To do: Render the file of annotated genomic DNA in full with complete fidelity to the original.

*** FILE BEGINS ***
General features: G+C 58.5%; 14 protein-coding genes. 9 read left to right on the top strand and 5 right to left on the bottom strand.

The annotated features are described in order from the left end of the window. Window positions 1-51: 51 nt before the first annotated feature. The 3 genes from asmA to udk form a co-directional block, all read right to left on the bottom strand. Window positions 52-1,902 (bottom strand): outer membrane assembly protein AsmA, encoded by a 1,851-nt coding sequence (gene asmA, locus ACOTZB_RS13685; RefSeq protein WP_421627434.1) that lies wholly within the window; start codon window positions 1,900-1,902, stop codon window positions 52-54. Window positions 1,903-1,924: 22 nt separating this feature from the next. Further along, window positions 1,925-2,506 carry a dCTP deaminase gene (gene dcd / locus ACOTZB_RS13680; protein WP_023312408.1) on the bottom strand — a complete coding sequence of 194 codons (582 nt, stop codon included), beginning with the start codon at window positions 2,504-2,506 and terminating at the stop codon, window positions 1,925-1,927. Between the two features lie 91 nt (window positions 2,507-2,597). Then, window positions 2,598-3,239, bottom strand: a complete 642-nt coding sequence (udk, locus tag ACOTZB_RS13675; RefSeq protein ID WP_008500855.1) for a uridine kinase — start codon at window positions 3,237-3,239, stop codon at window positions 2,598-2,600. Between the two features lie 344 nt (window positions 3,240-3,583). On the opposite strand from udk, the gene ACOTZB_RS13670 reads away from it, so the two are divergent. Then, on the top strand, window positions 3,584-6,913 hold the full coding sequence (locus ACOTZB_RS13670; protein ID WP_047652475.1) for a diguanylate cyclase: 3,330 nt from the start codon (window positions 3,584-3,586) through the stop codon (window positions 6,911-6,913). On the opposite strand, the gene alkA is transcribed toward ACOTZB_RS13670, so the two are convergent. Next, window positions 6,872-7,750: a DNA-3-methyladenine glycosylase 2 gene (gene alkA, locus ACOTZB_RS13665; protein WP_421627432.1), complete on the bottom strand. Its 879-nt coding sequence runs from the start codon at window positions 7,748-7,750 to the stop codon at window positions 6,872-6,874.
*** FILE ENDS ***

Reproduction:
General features: G+C 58.5%; 14 protein-coding genes. 9 read left to right on the top strand and 5 right to left on the bottom strand.

The annotated features are described in order from the left end of the window. Window positions 1-51: 51 nt before the first annotated feature. The 3 genes from asmA to udk form a co-directional block, all read right to left on the bottom strand. Window positions 52-1,902 (bottom strand): outer membrane assembly protein AsmA, encoded by a 1,851-nt coding sequence (gene asmA, locus ACOTZB_RS13685; RefSeq protein WP_421627434.1) that lies wholly within the window; start codon window positions 1,900-1,902, stop codon window positions 52-54. Window positions 1,903-1,924: 22 nt separating this feature from the next. Further along, window positions 1,925-2,506 carry a dCTP deaminase gene (gene dcd / locus ACOTZB_RS13680; protein WP_023312408.1) on the bottom strand — a complete coding sequence of 194 codons (582 nt, stop codon included), beginning with the start codon at window positions 2,504-2,506 and terminating at the stop codon, window positions 1,925-1,927. Between the two features lie 91 nt (window positions 2,507-2,597). Then, window positions 2,598-3,239, bottom strand: a complete 642-nt coding sequence (udk, locus tag ACOTZB_RS13675; RefSeq protein ID WP_008500855.1) for a uridine kinase — start codon at window positions 3,237-3,239, stop codon at window positions 2,598-2,600. Between the two features lie 344 nt (window positions 3,240-3,583). On the opposite strand from udk, the gene ACOTZB_RS13670 reads away from it, so the two are divergent. Then, on the top strand, window positions 3,584-6,913 hold the full coding sequence (locus ACOTZB_RS13670; protein ID WP_047652475.1) for a diguanylate cyclase: 3,330 nt from the start codon (window positions 3,584-3,586) through the stop codon (window positions 6,911-6,913). On the opposite strand, the gene alkA is transcribed toward ACOTZB_RS13670, so the two are convergent. Next, window positions 6,872-7,750: a DNA-3-methyladenine glycosylase 2 gene (gene alkA, locus ACOTZB_RS13665; protein WP_421627432.1), complete on the bottom strand. Its 879-nt coding sequence runs from the start codon at window positions 7,748-7,750 to the stop codon at window positions 6,872-6,874.